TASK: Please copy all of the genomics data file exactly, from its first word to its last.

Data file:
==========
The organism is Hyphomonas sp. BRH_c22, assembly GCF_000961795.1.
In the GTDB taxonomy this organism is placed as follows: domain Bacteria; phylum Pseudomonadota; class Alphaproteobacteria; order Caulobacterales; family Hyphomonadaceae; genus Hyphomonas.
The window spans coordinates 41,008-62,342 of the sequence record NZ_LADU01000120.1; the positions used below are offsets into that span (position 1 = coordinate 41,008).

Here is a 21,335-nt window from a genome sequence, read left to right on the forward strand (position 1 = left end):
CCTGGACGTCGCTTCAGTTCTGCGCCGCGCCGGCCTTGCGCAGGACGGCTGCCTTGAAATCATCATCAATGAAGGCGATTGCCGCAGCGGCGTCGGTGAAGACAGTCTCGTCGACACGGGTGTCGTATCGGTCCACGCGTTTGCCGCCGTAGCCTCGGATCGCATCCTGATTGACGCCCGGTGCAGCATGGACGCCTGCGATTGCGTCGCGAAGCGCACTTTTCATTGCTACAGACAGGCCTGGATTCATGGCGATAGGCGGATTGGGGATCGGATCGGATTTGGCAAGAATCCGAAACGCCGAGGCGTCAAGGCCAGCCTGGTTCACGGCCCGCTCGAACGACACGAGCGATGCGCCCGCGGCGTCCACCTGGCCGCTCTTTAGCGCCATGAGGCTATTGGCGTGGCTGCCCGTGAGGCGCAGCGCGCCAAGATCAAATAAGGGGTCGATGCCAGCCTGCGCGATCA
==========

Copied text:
The organism is Hyphomonas sp. BRH_c22, assembly GCF_000961795.1.
In the GTDB taxonomy this organism is placed as follows: domain Bacteria; phylum Pseudomonadota; class Alphaproteobacteria; order Caulobacterales; family Hyphomonadaceae; genus Hyphomonas.
The window spans coordinates 41,008-62,342 of the sequence record NZ_LADU01000120.1; the positions used below are offsets into that span (position 1 = coordinate 41,008).

Here is a 21,335-nt window from a genome sequence, read left to right on the forward strand (position 1 = left end):
CCTGGACGTCGCTTCAGTTCTGCGCCGCGCCGGCCTTGCGCAGGACGGCTGCCTTGAAATCATCATCAATGAAGGCGATTGCCGCAGCGGCGTCGGTGAAGACAGTCTCGTCGACACGGGTGTCGTATCGGTCCACGCGTTTGCCGCCGTAGCCTCGGATCGCATCCTGATTGACGCCCGGTGCAGCATGGACGCCTGCGATTGCGTCGCGAAGCGCACTTTTCATTGCTACAGACAGGCCTGGATTCATGGCGATAGGCGGATTGGGGATCGGATCGGATTTGGCAAGAATCCGAAACGCCGAGGCGTCAAGGCCAGCCTGGTTCACGGCCCGCTCGAACGACACGAGCGATGCGCCCGCGGCGTCCACCTGGCCGCTCTTTAGCGCCATGAGGCTATTGGCGTGGCTGCCCGTGAGGCGCAGCGCGCCAAGATCAAATAAGGGGTCGATGCCAGCCTGCGCGATCA